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Chronic abuse of Lortab can also lead to addiction. Addiction can be both physical and psychological. This can make it hard for a person to stop using the drug on their own.

Accidental overdose can also happen among people without a history of drug abuse. Taking Lortab as prescribed is the most effective way to prevent an accidental overdose.

Risk factors for Lortab overdose include:

  • age
  • low weight/small body size
  • taking multiple doses in one sitting
  • history of substance abuse or mental health problems
  • smoking, injecting, or snorting Lortab

Signs And Symptoms Of Lortab Overdose

While Lortab can produce some side effects in moderate doses, overdose symptoms can be even more serious and potentially life-threatening. This occurs as a result of the brain and body being unable to handle the excessive amount of Lortab in a person’s system.

In severe cases, overdose can cause respiratory depression. This is when someone’s breathing rate has become dangerously slow, or has stopped. Without treatment, this can lead to permanent brain damage, coma, or death.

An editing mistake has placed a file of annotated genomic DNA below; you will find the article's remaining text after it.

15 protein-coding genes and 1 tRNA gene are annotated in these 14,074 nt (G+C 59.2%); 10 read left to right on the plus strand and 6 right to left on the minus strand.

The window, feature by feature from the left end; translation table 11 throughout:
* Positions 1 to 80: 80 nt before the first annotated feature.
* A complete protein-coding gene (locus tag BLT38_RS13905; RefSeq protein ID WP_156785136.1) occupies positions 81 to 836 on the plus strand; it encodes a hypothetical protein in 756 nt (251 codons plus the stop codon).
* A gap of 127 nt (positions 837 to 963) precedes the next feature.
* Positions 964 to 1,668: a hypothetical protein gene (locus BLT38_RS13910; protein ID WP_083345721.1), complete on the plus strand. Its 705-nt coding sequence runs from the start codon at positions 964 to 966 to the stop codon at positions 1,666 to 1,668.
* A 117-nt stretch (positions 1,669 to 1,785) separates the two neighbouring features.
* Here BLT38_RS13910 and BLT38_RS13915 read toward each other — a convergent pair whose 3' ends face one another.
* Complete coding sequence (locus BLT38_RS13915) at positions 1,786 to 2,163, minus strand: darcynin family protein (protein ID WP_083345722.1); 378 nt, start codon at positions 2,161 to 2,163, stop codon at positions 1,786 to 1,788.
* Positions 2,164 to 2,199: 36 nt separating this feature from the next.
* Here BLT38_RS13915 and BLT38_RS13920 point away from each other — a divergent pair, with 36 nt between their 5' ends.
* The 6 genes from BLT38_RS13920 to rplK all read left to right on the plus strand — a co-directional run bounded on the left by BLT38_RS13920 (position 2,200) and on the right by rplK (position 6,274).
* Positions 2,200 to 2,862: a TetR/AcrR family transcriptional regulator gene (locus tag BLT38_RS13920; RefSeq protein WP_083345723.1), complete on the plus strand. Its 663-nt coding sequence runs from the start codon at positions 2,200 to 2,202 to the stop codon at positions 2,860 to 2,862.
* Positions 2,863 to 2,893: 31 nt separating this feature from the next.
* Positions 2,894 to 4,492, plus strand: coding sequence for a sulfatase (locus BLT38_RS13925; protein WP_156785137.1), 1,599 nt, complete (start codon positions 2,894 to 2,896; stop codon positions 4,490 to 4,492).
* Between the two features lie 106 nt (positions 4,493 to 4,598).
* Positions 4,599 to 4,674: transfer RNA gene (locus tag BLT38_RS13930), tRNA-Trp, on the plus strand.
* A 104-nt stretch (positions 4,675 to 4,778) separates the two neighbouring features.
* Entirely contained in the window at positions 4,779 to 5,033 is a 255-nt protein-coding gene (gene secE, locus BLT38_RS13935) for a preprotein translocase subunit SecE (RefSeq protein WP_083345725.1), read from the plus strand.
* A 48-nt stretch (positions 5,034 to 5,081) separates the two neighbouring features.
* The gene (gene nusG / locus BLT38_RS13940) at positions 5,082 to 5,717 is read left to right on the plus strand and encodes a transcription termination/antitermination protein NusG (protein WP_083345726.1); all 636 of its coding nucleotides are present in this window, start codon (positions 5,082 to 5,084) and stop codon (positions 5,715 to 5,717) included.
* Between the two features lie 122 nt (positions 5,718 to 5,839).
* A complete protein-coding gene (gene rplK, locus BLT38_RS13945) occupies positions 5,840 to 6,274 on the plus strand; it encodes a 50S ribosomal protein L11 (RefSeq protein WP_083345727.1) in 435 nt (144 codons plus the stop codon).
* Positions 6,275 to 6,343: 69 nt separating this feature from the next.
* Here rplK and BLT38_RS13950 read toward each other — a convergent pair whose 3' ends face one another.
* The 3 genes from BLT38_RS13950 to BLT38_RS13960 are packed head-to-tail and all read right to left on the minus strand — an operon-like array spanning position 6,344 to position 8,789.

Not every overdose will be fatal. Identifying an overdose and seeking help quickly can be life-saving.

If you suspect someone you know it overdosing, call 9-1-1 or your local emergency services right away.

Signs of Lortab overdose may include:

  • small pupils
  • yellow skin and eyes (jaundice)
  • pale, clammy skin
  • bluish fingernails and lips
  • muscle twitches
  • seizure
  • limp body

Symptoms of Lortab overdose:

  • drowsiness
  • dizziness
  • slow, labored, or stopped breathing
  • nausea and vomiting
  • gurgling sounds
  • low blood pressure
  • weak pulse
  • loss of consciousness

Lortab Overdose Treatment